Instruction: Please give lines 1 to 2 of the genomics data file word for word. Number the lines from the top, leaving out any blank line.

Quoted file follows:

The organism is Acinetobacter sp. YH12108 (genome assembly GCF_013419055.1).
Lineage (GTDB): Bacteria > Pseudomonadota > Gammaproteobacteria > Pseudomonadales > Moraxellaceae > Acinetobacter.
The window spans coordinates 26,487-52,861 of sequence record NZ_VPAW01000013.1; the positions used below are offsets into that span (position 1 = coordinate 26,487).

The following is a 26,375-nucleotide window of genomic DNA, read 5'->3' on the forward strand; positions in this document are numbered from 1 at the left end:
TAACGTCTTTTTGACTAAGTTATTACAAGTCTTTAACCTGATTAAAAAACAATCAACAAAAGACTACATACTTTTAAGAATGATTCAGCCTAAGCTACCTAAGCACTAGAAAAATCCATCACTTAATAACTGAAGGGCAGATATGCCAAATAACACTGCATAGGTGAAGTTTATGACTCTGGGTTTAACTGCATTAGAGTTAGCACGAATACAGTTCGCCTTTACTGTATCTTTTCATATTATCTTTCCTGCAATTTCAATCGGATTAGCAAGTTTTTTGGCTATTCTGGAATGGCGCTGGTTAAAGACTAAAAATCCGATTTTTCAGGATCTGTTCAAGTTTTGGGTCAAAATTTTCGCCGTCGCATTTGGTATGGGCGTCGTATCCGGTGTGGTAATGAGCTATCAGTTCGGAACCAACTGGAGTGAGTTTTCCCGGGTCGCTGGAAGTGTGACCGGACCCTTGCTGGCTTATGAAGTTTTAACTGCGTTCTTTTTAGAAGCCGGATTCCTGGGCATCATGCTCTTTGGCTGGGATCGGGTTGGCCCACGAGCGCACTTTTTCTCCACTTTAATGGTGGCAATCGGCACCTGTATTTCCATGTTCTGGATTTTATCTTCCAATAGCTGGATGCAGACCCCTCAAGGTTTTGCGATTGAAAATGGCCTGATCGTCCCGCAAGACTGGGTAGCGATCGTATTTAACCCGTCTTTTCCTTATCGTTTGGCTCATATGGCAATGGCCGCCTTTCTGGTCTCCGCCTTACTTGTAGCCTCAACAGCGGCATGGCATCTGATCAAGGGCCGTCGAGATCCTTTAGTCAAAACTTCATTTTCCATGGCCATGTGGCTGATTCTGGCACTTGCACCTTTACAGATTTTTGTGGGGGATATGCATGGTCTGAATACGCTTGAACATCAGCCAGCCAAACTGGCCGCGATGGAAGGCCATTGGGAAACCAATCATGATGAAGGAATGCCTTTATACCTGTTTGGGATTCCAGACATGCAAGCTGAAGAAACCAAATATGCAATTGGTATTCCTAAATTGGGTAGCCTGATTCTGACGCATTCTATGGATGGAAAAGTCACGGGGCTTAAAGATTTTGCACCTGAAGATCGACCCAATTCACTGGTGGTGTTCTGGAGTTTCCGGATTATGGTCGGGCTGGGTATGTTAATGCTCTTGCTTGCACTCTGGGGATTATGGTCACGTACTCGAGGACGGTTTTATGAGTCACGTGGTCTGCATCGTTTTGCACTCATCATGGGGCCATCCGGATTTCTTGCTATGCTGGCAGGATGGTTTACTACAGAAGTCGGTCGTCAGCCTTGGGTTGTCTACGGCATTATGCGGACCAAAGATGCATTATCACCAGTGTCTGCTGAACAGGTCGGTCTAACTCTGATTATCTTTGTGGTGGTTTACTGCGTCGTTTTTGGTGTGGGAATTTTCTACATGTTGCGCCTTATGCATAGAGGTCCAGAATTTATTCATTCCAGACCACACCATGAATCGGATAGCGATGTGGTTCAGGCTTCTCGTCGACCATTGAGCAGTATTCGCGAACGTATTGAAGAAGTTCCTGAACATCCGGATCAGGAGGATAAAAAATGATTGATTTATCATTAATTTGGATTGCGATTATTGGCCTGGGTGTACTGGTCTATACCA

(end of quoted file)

The organism is Acinetobacter sp. YH12108 (genome assembly GCF_013419055.1).
Lineage (GTDB): Bacteria > Pseudomonadota > Gammaproteobacteria > Pseudomonadales > Moraxellaceae > Acinetobacter.